Last week in Sydney we saw the tragic death of two teenagers as a result of domestic violence. We know that over 12 months on average one woman is killed every week in Australia by a current or former partner.
Yet national effort and resources are directed overwhelmingly to counter terrorism where in the last decade only three people in Australia have been killed.
How could we get all this so wrong? Why are priorities and resources directed overwhelmingly to counter terrorism when domestic violence is a much greater threat? I suggest there are several reasons.
First, terrorism attracts our attention because it is deliberately designed to be as visible as possible – a street slaying by knife or shooting, a bombing in a street or theatre, or a bus careering amongst pedestrians. An object of terrorists is to make their act as vivid and as public as possible. They then claim credit for their action. By contrast, domestic violence is by its very nature behind closed doors.
Second, not surprisingly the media is drawn into the terrorists game-plan. Public violence is news with pictures of carnage. In contrast there are seldom pictures of domestic violence that are anywhere near as “newsworthy.”
Third, terrorism is ideal for those who work to exploit our fear of the foreigner, the outsider and the person who is different. There is a long history of this promotion of fear. John Howard, Pauline Hanson and Peter Dutton are adept. The fear promoted in Australia used to be about Asians and communists. Now it is about Muslims.
Fourth, industries have expanded to take advantage of the fear of terrorism – intelligence agencies, police, airport security, businesses, think-tanks and even universities. Anti-terrorism is an opportunity in so many ways for more money and more jobs.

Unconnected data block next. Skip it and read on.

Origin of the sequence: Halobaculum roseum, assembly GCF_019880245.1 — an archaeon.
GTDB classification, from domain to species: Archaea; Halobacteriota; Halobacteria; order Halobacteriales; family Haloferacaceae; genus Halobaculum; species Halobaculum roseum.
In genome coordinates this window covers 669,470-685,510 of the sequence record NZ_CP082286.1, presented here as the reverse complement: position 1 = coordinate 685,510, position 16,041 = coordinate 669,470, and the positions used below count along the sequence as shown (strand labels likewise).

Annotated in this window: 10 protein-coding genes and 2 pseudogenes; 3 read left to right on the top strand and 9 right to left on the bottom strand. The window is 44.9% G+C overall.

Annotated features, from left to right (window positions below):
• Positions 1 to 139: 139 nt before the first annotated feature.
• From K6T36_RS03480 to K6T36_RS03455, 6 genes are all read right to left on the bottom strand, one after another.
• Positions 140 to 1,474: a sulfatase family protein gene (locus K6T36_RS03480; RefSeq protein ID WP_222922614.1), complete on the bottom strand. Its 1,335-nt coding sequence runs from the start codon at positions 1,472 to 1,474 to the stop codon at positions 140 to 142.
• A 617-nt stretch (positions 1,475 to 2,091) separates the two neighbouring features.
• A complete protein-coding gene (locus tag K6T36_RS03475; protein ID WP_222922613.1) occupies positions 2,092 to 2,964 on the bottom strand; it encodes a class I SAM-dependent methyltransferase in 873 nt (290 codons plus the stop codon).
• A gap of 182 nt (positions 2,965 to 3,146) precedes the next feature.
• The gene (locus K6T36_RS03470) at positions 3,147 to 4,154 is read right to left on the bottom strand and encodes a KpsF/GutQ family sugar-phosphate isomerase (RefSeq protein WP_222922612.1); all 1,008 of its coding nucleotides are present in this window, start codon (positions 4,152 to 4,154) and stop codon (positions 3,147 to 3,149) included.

So there are a lot of vested interests and particularly politicians who keep pushing terrorism as the chief threat when it is really a scam as Ross Gittins described it when considered alongside the threat and the facts of domestic violence, climate change and gun deaths both accidental and planned.
The facts tell us that violence and deaths from terrorism in Australia are minor compared with the violence and deaths as a result of domestic disputes.
Just look at the following data provided by White Ribbon about domestic violence in Australia.
From ‘White Ribbon Australia’
Statistics surrounding domestic violence and non-physical abuse bring to light how prevalent violence against women in Australia is. Key findings show how violence against women impacts the home, workplace and wider community. Below are some important statistics.
For the latest figures, please view the ABS’ 2016 Personal Safety Survey Findings site or download the Australian Domestic and Family Violence Death Review Network 2018Report.